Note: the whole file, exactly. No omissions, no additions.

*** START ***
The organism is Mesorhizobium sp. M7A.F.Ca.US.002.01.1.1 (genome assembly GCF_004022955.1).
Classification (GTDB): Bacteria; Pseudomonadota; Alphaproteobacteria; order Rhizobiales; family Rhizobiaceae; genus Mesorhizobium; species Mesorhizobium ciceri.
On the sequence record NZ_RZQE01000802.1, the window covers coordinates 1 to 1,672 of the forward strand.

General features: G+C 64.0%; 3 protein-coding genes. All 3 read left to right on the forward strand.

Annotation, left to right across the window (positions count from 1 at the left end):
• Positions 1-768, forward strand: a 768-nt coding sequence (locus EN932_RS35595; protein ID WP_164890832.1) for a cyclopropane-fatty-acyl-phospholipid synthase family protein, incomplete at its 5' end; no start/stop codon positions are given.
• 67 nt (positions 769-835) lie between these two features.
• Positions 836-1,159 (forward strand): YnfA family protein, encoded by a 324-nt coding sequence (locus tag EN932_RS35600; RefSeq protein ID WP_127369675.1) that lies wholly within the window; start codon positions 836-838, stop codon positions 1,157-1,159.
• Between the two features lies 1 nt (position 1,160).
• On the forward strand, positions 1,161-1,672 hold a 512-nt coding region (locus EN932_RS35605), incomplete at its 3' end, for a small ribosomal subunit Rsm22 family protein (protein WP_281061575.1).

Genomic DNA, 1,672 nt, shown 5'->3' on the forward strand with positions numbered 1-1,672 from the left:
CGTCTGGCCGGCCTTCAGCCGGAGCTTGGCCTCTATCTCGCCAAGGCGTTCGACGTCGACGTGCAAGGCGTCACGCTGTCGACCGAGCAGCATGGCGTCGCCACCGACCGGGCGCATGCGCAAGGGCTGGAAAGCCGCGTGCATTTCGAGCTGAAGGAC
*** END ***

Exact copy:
The organism is Mesorhizobium sp. M7A.F.Ca.US.002.01.1.1 (genome assembly GCF_004022955.1).
Classification (GTDB): Bacteria; Pseudomonadota; Alphaproteobacteria; order Rhizobiales; family Rhizobiaceae; genus Mesorhizobium; species Mesorhizobium ciceri.
On the sequence record NZ_RZQE01000802.1, the window covers coordinates 1 to 1,672 of the forward strand.

General features: G+C 64.0%; 3 protein-coding genes. All 3 read left to right on the forward strand.

Annotation, left to right across the window (positions count from 1 at the left end):
• Positions 1-768, forward strand: a 768-nt coding sequence (locus EN932_RS35595; protein ID WP_164890832.1) for a cyclopropane-fatty-acyl-phospholipid synthase family protein, incomplete at its 5' end; no start/stop codon positions are given.
• 67 nt (positions 769-835) lie between these two features.
• Positions 836-1,159 (forward strand): YnfA family protein, encoded by a 324-nt coding sequence (locus tag EN932_RS35600; RefSeq protein ID WP_127369675.1) that lies wholly within the window; start codon positions 836-838, stop codon positions 1,157-1,159.
• Between the two features lies 1 nt (position 1,160).
• On the forward strand, positions 1,161-1,672 hold a 512-nt coding region (locus EN932_RS35605), incomplete at its 3' end, for a small ribosomal subunit Rsm22 family protein (protein WP_281061575.1).

Genomic DNA, 1,672 nt, shown 5'->3' on the forward strand with positions numbered 1-1,672 from the left:
CGTCTGGCCGGCCTTCAGCCGGAGCTTGGCCTCTATCTCGCCAAGGCGTTCGACGTCGACGTGCAAGGCGTCACGCTGTCGACCGAGCAGCATGGCGTCGCCACCGACCGGGCGCATGCGCAAGGGCTGGAAAGCCGCGTGCATTTCGAGCTGAAGGAC